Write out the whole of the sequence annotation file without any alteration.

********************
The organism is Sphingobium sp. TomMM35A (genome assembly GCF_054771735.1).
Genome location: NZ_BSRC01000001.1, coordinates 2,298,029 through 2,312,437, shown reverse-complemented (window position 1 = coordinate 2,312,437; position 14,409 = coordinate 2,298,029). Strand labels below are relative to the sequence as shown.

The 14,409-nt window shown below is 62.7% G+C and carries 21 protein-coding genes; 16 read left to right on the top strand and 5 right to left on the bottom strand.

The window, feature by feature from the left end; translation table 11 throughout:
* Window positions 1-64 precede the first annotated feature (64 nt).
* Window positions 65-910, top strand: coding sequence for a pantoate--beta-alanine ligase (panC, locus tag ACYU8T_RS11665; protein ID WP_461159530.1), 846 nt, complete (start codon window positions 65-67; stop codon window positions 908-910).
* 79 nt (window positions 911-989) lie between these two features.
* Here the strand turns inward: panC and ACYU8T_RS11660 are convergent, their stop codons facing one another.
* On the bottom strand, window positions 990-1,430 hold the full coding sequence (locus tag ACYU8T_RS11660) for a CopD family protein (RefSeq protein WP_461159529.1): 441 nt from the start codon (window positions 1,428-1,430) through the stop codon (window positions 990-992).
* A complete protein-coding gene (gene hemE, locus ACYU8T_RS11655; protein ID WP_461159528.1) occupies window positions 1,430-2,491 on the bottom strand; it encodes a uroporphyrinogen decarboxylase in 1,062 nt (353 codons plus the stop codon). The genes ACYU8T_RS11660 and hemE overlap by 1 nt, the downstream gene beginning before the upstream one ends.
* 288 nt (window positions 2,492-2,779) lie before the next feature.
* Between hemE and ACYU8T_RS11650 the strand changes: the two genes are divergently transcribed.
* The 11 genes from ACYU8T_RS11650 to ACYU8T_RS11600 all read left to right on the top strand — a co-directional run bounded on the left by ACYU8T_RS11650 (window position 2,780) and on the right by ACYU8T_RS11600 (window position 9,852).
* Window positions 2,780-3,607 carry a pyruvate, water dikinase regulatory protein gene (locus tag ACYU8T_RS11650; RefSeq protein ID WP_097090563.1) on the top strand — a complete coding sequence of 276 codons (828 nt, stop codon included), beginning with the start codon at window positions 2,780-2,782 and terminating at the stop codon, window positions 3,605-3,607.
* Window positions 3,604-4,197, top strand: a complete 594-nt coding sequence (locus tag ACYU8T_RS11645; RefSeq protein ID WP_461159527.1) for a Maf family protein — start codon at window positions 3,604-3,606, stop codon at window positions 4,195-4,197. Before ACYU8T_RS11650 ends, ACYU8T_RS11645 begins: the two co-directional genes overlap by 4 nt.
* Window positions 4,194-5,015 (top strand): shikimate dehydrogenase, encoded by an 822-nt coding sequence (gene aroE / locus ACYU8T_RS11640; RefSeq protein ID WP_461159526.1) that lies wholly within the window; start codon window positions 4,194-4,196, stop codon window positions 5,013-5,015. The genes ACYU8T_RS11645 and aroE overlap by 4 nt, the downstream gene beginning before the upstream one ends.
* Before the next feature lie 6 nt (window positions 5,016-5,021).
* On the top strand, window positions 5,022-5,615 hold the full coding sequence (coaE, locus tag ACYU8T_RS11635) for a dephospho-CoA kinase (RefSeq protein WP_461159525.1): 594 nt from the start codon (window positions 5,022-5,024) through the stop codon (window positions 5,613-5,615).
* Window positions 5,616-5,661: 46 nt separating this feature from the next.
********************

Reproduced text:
The organism is Sphingobium sp. TomMM35A (genome assembly GCF_054771735.1).
Genome location: NZ_BSRC01000001.1, coordinates 2,298,029 through 2,312,437, shown reverse-complemented (window position 1 = coordinate 2,312,437; position 14,409 = coordinate 2,298,029). Strand labels below are relative to the sequence as shown.

The 14,409-nt window shown below is 62.7% G+C and carries 21 protein-coding genes; 16 read left to right on the top strand and 5 right to left on the bottom strand.

The window, feature by feature from the left end; translation table 11 throughout:
* Window positions 1-64 precede the first annotated feature (64 nt).
* Window positions 65-910, top strand: coding sequence for a pantoate--beta-alanine ligase (panC, locus tag ACYU8T_RS11665; protein ID WP_461159530.1), 846 nt, complete (start codon window positions 65-67; stop codon window positions 908-910).
* 79 nt (window positions 911-989) lie between these two features.
* Here the strand turns inward: panC and ACYU8T_RS11660 are convergent, their stop codons facing one another.
* On the bottom strand, window positions 990-1,430 hold the full coding sequence (locus tag ACYU8T_RS11660) for a CopD family protein (RefSeq protein WP_461159529.1): 441 nt from the start codon (window positions 1,428-1,430) through the stop codon (window positions 990-992).
* A complete protein-coding gene (gene hemE, locus ACYU8T_RS11655; protein ID WP_461159528.1) occupies window positions 1,430-2,491 on the bottom strand; it encodes a uroporphyrinogen decarboxylase in 1,062 nt (353 codons plus the stop codon). The genes ACYU8T_RS11660 and hemE overlap by 1 nt, the downstream gene beginning before the upstream one ends.
* 288 nt (window positions 2,492-2,779) lie before the next feature.
* Between hemE and ACYU8T_RS11650 the strand changes: the two genes are divergently transcribed.
* The 11 genes from ACYU8T_RS11650 to ACYU8T_RS11600 all read left to right on the top strand — a co-directional run bounded on the left by ACYU8T_RS11650 (window position 2,780) and on the right by ACYU8T_RS11600 (window position 9,852).
* Window positions 2,780-3,607 carry a pyruvate, water dikinase regulatory protein gene (locus tag ACYU8T_RS11650; RefSeq protein ID WP_097090563.1) on the top strand — a complete coding sequence of 276 codons (828 nt, stop codon included), beginning with the start codon at window positions 2,780-2,782 and terminating at the stop codon, window positions 3,605-3,607.
* Window positions 3,604-4,197, top strand: a complete 594-nt coding sequence (locus tag ACYU8T_RS11645; RefSeq protein ID WP_461159527.1) for a Maf family protein — start codon at window positions 3,604-3,606, stop codon at window positions 4,195-4,197. Before ACYU8T_RS11650 ends, ACYU8T_RS11645 begins: the two co-directional genes overlap by 4 nt.
* Window positions 4,194-5,015 (top strand): shikimate dehydrogenase, encoded by an 822-nt coding sequence (gene aroE / locus ACYU8T_RS11640; RefSeq protein ID WP_461159526.1) that lies wholly within the window; start codon window positions 4,194-4,196, stop codon window positions 5,013-5,015. The genes ACYU8T_RS11645 and aroE overlap by 4 nt, the downstream gene beginning before the upstream one ends.
* Before the next feature lie 6 nt (window positions 5,016-5,021).
* On the top strand, window positions 5,022-5,615 hold the full coding sequence (coaE, locus tag ACYU8T_RS11635) for a dephospho-CoA kinase (RefSeq protein WP_461159525.1): 594 nt from the start codon (window positions 5,022-5,024) through the stop codon (window positions 5,613-5,615).
* Window positions 5,616-5,661: 46 nt separating this feature from the next.